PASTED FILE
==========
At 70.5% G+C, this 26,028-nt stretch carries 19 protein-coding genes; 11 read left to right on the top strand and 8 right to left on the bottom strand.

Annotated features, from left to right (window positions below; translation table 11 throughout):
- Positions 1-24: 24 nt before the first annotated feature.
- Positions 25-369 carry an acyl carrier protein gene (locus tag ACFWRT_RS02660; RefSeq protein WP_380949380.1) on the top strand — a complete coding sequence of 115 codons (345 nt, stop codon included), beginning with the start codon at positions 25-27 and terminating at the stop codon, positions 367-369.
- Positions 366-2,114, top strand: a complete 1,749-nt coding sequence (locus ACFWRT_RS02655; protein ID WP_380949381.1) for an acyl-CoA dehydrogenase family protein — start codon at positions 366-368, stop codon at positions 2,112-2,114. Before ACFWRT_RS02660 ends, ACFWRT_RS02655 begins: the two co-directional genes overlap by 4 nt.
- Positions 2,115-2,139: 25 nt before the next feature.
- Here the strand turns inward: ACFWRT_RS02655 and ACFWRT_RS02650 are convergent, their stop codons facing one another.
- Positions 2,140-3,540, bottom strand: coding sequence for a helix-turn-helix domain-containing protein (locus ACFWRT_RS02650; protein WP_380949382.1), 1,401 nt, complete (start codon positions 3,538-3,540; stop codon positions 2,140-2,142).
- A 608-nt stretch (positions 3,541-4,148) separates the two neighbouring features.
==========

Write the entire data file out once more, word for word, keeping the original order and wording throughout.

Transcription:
At 70.5% G+C, this 26,028-nt stretch carries 19 protein-coding genes; 11 read left to right on the top strand and 8 right to left on the bottom strand.

Annotated features, from left to right (window positions below; translation table 11 throughout):
- Positions 1-24: 24 nt before the first annotated feature.
- Positions 25-369 carry an acyl carrier protein gene (locus tag ACFWRT_RS02660; RefSeq protein WP_380949380.1) on the top strand — a complete coding sequence of 115 codons (345 nt, stop codon included), beginning with the start codon at positions 25-27 and terminating at the stop codon, positions 367-369.
- Positions 366-2,114, top strand: a complete 1,749-nt coding sequence (locus ACFWRT_RS02655; protein ID WP_380949381.1) for an acyl-CoA dehydrogenase family protein — start codon at positions 366-368, stop codon at positions 2,112-2,114. Before ACFWRT_RS02660 ends, ACFWRT_RS02655 begins: the two co-directional genes overlap by 4 nt.
- Positions 2,115-2,139: 25 nt before the next feature.
- Here the strand turns inward: ACFWRT_RS02655 and ACFWRT_RS02650 are convergent, their stop codons facing one another.
- Positions 2,140-3,540, bottom strand: coding sequence for a helix-turn-helix domain-containing protein (locus ACFWRT_RS02650; protein WP_380949382.1), 1,401 nt, complete (start codon positions 3,538-3,540; stop codon positions 2,140-2,142).
- A 608-nt stretch (positions 3,541-4,148) separates the two neighbouring features.